Human rights activist Malala also said she was “deeply disappointed” that Britain would cut foreign aid
Baroness Sugg, Minister for Overseas Territories and Sustainable Development, announced after Chancellor Rishi Sunak announced plans to cut foreign aid spending from 0. 7 percent of national income to 0. 5 percent.
The Prime Minister faces a Commons showdown with dozen of Tory MPs opposed to the cut.
Five former prime ministers, David Cameron, Tony Blair, Theresa May, Sir John Major and Gordon Brown, have also spoken out against reducing foreign aid.
“Many in our country are facing major challenges because of the pandemic, and I know the government will have to make very difficult decisions in response,” said Baroness Sugg in her resignation letter.
“But I believe it is fundamentally wrong to give up our commitment to spend 0. 7 percent of gross national income for development.
“This promise should be kept in both difficult and good times. Given the link between our development spending and the health of our economy, the economic downturn has already resulted in significant cutbacks this year, and I do not believe that we should further reduce our support at a time of unprecedented global crisis. ”
Baroness Sugg, who appeared in No.. 10 was the Chief Operations Officer for Mr. Cameron is Secretary of State in the & Development Office of the Commonwealth of Foreign Affairs. She is the special commissioner for girls’ education.
As Minister, her responsibilities include overseas territories (excluding Falkland and Gibraltar) and polar regions, youth and education, including girls’ education, gender equality, and sexual and reproductive health and rights and rights of inclusive societies and sustainable development goals.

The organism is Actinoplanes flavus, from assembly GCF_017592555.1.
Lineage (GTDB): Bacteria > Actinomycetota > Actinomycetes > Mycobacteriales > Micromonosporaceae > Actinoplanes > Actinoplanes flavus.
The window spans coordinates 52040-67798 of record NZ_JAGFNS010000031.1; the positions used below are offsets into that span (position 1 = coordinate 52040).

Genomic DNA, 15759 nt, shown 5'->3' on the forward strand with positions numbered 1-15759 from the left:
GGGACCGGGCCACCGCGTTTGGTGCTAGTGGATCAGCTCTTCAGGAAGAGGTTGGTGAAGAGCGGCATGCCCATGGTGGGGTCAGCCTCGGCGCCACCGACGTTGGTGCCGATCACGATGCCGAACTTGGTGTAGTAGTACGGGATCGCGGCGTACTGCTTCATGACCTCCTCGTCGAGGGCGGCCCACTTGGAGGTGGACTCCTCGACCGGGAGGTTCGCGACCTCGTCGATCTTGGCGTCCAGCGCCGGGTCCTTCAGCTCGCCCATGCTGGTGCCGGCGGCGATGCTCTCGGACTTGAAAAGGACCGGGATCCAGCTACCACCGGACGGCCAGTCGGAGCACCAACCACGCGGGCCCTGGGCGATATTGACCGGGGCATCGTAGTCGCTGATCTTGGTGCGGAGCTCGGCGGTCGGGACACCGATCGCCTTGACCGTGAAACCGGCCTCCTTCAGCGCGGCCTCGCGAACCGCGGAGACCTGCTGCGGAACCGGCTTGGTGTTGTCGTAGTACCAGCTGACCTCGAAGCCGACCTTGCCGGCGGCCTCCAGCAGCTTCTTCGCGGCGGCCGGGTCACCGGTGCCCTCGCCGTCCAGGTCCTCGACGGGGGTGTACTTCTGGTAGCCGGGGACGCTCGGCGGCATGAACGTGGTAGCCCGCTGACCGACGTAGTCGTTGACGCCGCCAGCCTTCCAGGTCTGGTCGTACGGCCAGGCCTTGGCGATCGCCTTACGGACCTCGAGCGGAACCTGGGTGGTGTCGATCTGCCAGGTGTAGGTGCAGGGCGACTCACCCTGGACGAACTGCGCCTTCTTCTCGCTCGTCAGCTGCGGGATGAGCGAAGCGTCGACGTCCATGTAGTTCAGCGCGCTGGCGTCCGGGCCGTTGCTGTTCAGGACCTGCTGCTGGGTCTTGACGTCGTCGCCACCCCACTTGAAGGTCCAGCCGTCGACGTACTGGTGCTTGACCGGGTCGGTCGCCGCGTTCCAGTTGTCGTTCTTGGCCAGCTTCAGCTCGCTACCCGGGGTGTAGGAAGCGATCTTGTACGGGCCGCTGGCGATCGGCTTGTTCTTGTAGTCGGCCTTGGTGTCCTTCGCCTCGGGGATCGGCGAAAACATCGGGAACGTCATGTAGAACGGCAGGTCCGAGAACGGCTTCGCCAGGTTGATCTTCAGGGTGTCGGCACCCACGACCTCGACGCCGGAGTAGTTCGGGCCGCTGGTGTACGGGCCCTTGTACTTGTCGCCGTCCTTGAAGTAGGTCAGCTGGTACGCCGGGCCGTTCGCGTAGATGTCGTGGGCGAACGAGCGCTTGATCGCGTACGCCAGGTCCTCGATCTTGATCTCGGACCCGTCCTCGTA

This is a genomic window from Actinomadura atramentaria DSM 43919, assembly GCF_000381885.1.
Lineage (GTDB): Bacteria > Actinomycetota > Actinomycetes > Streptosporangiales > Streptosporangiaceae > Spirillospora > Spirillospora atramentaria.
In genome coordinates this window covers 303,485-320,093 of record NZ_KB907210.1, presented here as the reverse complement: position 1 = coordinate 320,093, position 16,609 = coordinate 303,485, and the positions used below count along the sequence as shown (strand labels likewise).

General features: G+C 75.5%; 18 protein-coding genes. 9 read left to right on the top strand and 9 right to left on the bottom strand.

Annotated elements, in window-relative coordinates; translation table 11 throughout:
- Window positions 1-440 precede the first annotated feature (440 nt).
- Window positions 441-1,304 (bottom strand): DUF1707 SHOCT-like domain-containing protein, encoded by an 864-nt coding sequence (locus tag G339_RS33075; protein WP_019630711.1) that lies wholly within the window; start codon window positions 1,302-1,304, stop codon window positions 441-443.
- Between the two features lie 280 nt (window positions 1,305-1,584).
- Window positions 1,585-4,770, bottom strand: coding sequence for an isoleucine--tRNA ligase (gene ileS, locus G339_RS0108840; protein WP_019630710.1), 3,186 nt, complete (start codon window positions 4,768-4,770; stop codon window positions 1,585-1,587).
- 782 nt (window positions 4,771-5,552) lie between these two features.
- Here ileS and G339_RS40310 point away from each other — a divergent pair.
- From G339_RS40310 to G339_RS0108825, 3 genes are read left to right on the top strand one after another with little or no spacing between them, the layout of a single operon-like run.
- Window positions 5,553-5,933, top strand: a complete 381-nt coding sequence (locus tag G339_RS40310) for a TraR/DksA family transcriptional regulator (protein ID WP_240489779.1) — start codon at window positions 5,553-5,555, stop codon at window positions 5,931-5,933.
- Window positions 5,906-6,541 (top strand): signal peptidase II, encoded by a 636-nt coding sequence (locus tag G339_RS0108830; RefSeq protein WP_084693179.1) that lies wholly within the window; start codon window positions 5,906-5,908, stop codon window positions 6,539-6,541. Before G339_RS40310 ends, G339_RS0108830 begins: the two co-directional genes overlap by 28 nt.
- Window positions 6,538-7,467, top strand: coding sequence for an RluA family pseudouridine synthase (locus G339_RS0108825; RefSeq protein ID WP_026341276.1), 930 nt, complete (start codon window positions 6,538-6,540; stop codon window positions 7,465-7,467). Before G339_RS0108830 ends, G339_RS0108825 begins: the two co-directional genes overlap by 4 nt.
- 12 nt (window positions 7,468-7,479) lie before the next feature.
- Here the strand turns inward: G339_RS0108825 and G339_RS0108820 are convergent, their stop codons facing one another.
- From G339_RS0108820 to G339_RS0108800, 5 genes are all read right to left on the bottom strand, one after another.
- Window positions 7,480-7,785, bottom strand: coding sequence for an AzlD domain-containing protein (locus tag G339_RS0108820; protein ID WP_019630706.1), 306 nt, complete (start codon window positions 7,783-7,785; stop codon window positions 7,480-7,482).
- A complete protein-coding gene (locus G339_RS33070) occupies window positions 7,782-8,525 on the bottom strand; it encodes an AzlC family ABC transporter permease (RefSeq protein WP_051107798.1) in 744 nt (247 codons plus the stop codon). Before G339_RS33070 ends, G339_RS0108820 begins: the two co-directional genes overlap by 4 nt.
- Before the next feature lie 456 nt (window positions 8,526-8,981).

Baroness Sugg also warned in her letter to Boris Johnson: “Cutting UK aid risks undermines your efforts to promote a global Britain and will reduce our power to influence other nations to do what is right. “.
I cannot support or defend this decision. It is therefore right that I offer my resignation. “
UK Chancellor of the Exchequer, Rishi Sunak, leaves 11 Downing Street ahead of his House of Commons spending review speech
In response, Mr Johnson thanked the Minister for her “excellent service” adding that her “efforts to support the education of girls in particular have been critically important. ”
Nobel Prize-winning activist Malala Yousafzai took to Twitter to express disappointment at the news that foreign aid would be cut.
“I am deeply disappointed with @BorisJohnson and @RishiSunak for choosing to give up 0 in the UK. 7% pledge to help – if a generation of girls relies on this support, ”said Malala.
“I hope you will think again about finding a way to reverse the cuts and protect girls’ education. ”
Archbishop of Canterbury Justin Welby said the foreign aid cut was “shameful and wrong” while Conservative former International Development Secretary Andrew Mitchell said it was “the cause of 100. 000 preventable deaths, mostly among children “. .
Meanwhile, Tory Peer and former Overseas Development Secretary Baroness Chalker von Wallasey said the cut was “a sad day”. .
She added, “When I think about what could be done with this amount of money, especially now with the spread of Covid, the spread of malaria and so many other diseases in Africa that may come to Europe … it seems to me madness.
“I hope the minister … will he explain in one syllable how bad this is, not only for the government but also for the country because the country will have abandoned the developing world?”
When announcing the cut in the aid budget in the House of Commons, Mr. Sunak said: “I strictly adhere to the 0 expenditure. 7 percent of our national foreign aid income is hard to justify for the British people, especially when we have the highest peacetime borrowing. ”
Instead of the existing goal, Mr. Sunak said 0. 5 percent would be spent in 2021, around £ 10 billion.
News – UK – Tory minister resigns in protest over budget cut for foreign aid